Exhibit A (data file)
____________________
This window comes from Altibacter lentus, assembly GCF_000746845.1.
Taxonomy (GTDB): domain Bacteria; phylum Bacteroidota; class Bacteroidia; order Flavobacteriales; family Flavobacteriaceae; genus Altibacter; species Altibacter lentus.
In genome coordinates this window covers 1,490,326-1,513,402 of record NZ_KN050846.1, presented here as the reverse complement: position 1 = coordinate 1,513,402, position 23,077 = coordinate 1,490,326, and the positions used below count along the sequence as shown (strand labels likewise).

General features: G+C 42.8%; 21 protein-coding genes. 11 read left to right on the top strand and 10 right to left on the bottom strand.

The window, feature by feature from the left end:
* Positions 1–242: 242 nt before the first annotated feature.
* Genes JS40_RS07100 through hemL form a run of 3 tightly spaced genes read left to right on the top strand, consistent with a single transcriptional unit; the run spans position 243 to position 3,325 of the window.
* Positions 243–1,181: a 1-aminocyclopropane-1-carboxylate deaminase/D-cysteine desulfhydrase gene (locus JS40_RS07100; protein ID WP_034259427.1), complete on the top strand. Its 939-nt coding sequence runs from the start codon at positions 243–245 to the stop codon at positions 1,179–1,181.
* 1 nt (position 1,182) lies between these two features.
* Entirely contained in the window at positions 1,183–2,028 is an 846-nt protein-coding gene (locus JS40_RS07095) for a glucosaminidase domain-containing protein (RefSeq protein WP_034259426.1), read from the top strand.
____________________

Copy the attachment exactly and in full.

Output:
This window comes from Altibacter lentus, assembly GCF_000746845.1.
Taxonomy (GTDB): domain Bacteria; phylum Bacteroidota; class Bacteroidia; order Flavobacteriales; family Flavobacteriaceae; genus Altibacter; species Altibacter lentus.
In genome coordinates this window covers 1,490,326-1,513,402 of record NZ_KN050846.1, presented here as the reverse complement: position 1 = coordinate 1,513,402, position 23,077 = coordinate 1,490,326, and the positions used below count along the sequence as shown (strand labels likewise).

General features: G+C 42.8%; 21 protein-coding genes. 11 read left to right on the top strand and 10 right to left on the bottom strand.

The window, feature by feature from the left end:
* Positions 1–242: 242 nt before the first annotated feature.
* Genes JS40_RS07100 through hemL form a run of 3 tightly spaced genes read left to right on the top strand, consistent with a single transcriptional unit; the run spans position 243 to position 3,325 of the window.
* Positions 243–1,181: a 1-aminocyclopropane-1-carboxylate deaminase/D-cysteine desulfhydrase gene (locus JS40_RS07100; protein ID WP_034259427.1), complete on the top strand. Its 939-nt coding sequence runs from the start codon at positions 243–245 to the stop codon at positions 1,179–1,181.
* 1 nt (position 1,182) lies between these two features.
* Entirely contained in the window at positions 1,183–2,028 is an 846-nt protein-coding gene (locus JS40_RS07095) for a glucosaminidase domain-containing protein (RefSeq protein WP_034259426.1), read from the top strand.